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Why I refused to go to the hospital

I recently [probably] broke my toe but – much to the dismay of those around me – I wouldn’t go to the emergency department [ED].

Why’s that? Glad you asked.

Last month, the New Zealand Herald reported a mental health patient spent 94 hours waiting in the ED of Auckland Hospital because there were no beds available in the psychiatric unit.

Last November, Stuff reported hundreds of people were spending 24 hours or longer in EDs each month, “suggesting a staggering level of dysfunction across the health system which poses a serious risk to patients”.

Almost 600 people waited 24 hours in an ED in August 2022, up from 160 in August 2021 – a number getting progressively worse each month, according to data provided by National Party health spokesperson Dr Shane Reti.

And in February last year, the Times-Age reported that Wairarapa Hospital was experiencing worsened staff shortages, resulting in longer ED wait times while the omicron variant of covid-19 ran rife.

At the time, Wairarapa DHB chief executive Dale Oliff said staffing was increasingly challenging, placing “a lot of pressure” on services.

At this stage, you probably have a good idea about why I actively chose not to seek medical attention – beyond the fact there’s not much you can do about a broken little toe: Because I had grave doubts that I would be seen … at least not within four hours.

I’ve spent my fair share of time in EDs, mostly due to my incurable clumsiness, and it’s fair to say a wait is always expected – but until now, I had never felt that it was completely useless attempting to seek medical attention.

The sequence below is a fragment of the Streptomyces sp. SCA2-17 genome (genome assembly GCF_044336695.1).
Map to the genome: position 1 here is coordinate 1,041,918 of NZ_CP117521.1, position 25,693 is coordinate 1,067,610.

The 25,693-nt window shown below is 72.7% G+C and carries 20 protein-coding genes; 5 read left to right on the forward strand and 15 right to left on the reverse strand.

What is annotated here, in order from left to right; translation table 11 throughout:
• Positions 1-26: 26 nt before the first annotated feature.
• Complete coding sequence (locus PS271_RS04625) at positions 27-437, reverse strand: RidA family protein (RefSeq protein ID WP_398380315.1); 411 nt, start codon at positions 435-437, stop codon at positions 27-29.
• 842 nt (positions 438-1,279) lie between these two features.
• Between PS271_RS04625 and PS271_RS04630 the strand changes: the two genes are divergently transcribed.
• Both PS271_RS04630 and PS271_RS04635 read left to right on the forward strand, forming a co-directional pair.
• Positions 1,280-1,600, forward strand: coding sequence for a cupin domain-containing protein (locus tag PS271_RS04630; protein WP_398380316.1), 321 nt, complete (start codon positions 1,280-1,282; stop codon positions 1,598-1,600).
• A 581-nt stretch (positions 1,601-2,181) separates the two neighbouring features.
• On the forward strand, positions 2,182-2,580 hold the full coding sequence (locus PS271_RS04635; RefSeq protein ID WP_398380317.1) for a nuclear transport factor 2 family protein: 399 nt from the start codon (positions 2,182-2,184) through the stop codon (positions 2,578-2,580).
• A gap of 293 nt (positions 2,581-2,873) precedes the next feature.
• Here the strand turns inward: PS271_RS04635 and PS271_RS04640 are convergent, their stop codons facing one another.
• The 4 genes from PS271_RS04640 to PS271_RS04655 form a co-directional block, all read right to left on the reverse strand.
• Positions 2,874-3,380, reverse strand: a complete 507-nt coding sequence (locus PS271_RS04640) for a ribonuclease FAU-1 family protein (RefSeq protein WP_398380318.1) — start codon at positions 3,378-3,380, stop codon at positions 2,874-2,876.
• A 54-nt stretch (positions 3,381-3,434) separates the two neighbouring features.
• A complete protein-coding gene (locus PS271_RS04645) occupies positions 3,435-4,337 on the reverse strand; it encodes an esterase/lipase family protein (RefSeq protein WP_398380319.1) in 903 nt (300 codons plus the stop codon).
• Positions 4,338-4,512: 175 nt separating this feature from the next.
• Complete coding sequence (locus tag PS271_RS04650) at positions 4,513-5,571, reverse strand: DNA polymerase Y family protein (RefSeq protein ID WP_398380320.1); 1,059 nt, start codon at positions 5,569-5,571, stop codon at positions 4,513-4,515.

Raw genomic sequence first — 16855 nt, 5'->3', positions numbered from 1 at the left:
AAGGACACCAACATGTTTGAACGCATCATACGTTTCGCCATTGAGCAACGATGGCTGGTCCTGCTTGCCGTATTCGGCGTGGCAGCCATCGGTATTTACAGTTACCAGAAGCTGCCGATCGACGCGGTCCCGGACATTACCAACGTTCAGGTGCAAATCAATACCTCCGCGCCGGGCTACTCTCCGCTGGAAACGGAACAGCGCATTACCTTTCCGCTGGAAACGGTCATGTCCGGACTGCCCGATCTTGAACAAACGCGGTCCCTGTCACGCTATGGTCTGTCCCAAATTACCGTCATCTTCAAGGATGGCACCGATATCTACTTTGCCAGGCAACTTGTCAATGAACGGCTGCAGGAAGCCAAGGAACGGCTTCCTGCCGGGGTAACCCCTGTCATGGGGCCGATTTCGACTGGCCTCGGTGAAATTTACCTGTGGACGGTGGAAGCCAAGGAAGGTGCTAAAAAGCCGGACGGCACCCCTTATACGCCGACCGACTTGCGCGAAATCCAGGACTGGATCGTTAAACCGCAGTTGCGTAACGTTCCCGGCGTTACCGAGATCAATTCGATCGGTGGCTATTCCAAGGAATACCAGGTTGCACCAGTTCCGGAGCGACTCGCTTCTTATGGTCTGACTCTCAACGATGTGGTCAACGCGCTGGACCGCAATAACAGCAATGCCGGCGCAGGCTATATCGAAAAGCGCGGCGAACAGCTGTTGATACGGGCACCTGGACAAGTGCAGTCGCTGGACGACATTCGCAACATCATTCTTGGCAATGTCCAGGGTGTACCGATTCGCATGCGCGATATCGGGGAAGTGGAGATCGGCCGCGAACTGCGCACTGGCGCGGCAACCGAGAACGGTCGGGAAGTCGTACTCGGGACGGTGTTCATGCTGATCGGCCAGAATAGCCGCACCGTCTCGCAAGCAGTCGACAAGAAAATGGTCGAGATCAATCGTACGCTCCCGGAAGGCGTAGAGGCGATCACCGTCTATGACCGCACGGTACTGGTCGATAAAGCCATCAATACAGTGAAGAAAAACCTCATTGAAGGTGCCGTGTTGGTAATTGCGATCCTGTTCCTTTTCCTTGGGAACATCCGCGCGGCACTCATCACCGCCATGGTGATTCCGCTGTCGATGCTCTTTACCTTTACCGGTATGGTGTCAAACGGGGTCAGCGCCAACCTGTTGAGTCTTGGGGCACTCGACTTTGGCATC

If I had chest pain or severe illness, I would likely have called an ambulance and bypassed the ED waiting room entirely.

The last time I went to an ED – after being hit in the head by a horse resulted in a hole under my lip – I never made it past triage.

I was joined in the room by a child who had swallowed something they shouldn’t have, an elderly gentleman who had abdominal pain, a teenager with a broken arm, and a range of people who seemed relatively spritely and whose reason for being there I never managed to ascertain during my five-hour wait.

After that experience, I concluded that if a possible concussion and blood gushing out of my face wasn’t enough to get me in front of a doctor in order to get a stitch, I wouldn’t go to the ED for anything less.

However, not everyone makes the same [arguably questionable] call as I did, and – based on overheard conversations – there are many people who can’t afford to see a doctor and choose to go to the hospital instead.

The long wait times at many of our nation’s hospitals illustrate issues with the entire health system – the problem extends far further than a lack of beds on wards and medical staff.

Although people shouldn’t be making the call not to seek medical attention, with doctors booked up for weeks and massive wait times at the ED, I’d bet that it’s not just me resorting to self-care.

Grace Prior
Grace Prior
Grace Prior is a senior reporter at the Wairarapa Times-Age with a keen interest in environmental issues. Grace is the paper’s health reporter and regularly covers the rural sector, weather, Greater Wellington Regional Council, and coastal stories.

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